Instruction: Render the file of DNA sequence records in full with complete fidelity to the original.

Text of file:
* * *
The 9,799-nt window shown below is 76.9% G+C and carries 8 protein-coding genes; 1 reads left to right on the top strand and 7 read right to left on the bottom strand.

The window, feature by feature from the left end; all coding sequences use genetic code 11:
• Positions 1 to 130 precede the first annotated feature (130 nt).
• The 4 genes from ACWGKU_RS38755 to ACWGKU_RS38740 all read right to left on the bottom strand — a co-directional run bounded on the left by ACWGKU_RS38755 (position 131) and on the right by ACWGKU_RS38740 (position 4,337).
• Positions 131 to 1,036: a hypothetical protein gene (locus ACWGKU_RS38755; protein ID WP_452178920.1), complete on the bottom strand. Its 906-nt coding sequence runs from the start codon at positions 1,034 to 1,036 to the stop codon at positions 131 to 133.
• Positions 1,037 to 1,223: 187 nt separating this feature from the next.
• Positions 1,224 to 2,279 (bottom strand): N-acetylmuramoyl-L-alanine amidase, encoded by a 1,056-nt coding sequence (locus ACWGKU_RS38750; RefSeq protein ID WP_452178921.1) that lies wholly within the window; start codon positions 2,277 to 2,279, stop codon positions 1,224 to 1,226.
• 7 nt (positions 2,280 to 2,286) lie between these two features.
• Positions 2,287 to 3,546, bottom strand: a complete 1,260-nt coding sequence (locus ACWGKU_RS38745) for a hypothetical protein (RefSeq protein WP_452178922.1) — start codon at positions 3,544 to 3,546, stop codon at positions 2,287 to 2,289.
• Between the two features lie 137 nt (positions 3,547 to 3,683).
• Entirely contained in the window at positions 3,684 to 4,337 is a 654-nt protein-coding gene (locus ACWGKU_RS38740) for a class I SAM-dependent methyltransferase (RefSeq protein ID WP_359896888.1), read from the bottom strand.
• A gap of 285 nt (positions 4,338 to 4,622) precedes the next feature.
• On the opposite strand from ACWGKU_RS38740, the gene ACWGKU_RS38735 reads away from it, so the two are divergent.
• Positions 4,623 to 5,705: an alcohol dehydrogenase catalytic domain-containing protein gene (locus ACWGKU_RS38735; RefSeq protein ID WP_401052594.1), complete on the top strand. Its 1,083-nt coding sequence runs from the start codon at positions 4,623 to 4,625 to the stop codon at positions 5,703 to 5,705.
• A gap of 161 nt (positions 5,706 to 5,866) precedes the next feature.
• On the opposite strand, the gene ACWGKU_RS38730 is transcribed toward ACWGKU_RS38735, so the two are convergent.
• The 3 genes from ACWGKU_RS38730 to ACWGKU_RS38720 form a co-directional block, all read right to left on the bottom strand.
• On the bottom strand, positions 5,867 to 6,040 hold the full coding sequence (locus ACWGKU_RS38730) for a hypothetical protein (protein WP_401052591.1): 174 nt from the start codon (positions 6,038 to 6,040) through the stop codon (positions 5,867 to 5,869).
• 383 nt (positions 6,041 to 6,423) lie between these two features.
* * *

The 9,799-nt window shown below is 76.9% G+C and carries 8 protein-coding genes; 1 reads left to right on the top strand and 7 read right to left on the bottom strand.

The window, feature by feature from the left end; all coding sequences use genetic code 11:
• Positions 1 to 130 precede the first annotated feature (130 nt).
• The 4 genes from ACWGKU_RS38755 to ACWGKU_RS38740 all read right to left on the bottom strand — a co-directional run bounded on the left by ACWGKU_RS38755 (position 131) and on the right by ACWGKU_RS38740 (position 4,337).
• Positions 131 to 1,036: a hypothetical protein gene (locus ACWGKU_RS38755; protein ID WP_452178920.1), complete on the bottom strand. Its 906-nt coding sequence runs from the start codon at positions 1,034 to 1,036 to the stop codon at positions 131 to 133.
• Positions 1,037 to 1,223: 187 nt separating this feature from the next.
• Positions 1,224 to 2,279 (bottom strand): N-acetylmuramoyl-L-alanine amidase, encoded by a 1,056-nt coding sequence (locus ACWGKU_RS38750; RefSeq protein ID WP_452178921.1) that lies wholly within the window; start codon positions 2,277 to 2,279, stop codon positions 1,224 to 1,226.
• 7 nt (positions 2,280 to 2,286) lie between these two features.
• Positions 2,287 to 3,546, bottom strand: a complete 1,260-nt coding sequence (locus ACWGKU_RS38745) for a hypothetical protein (RefSeq protein WP_452178922.1) — start codon at positions 3,544 to 3,546, stop codon at positions 2,287 to 2,289.
• Between the two features lie 137 nt (positions 3,547 to 3,683).
• Entirely contained in the window at positions 3,684 to 4,337 is a 654-nt protein-coding gene (locus ACWGKU_RS38740) for a class I SAM-dependent methyltransferase (RefSeq protein ID WP_359896888.1), read from the bottom strand.
• A gap of 285 nt (positions 4,338 to 4,622) precedes the next feature.
• On the opposite strand from ACWGKU_RS38740, the gene ACWGKU_RS38735 reads away from it, so the two are divergent.
• Positions 4,623 to 5,705: an alcohol dehydrogenase catalytic domain-containing protein gene (locus ACWGKU_RS38735; RefSeq protein ID WP_401052594.1), complete on the top strand. Its 1,083-nt coding sequence runs from the start codon at positions 4,623 to 4,625 to the stop codon at positions 5,703 to 5,705.
• A gap of 161 nt (positions 5,706 to 5,866) precedes the next feature.
• On the opposite strand, the gene ACWGKU_RS38730 is transcribed toward ACWGKU_RS38735, so the two are convergent.
• The 3 genes from ACWGKU_RS38730 to ACWGKU_RS38720 form a co-directional block, all read right to left on the bottom strand.
• On the bottom strand, positions 5,867 to 6,040 hold the full coding sequence (locus ACWGKU_RS38730) for a hypothetical protein (protein WP_401052591.1): 174 nt from the start codon (positions 6,038 to 6,040) through the stop codon (positions 5,867 to 5,869).
• 383 nt (positions 6,041 to 6,423) lie between these two features.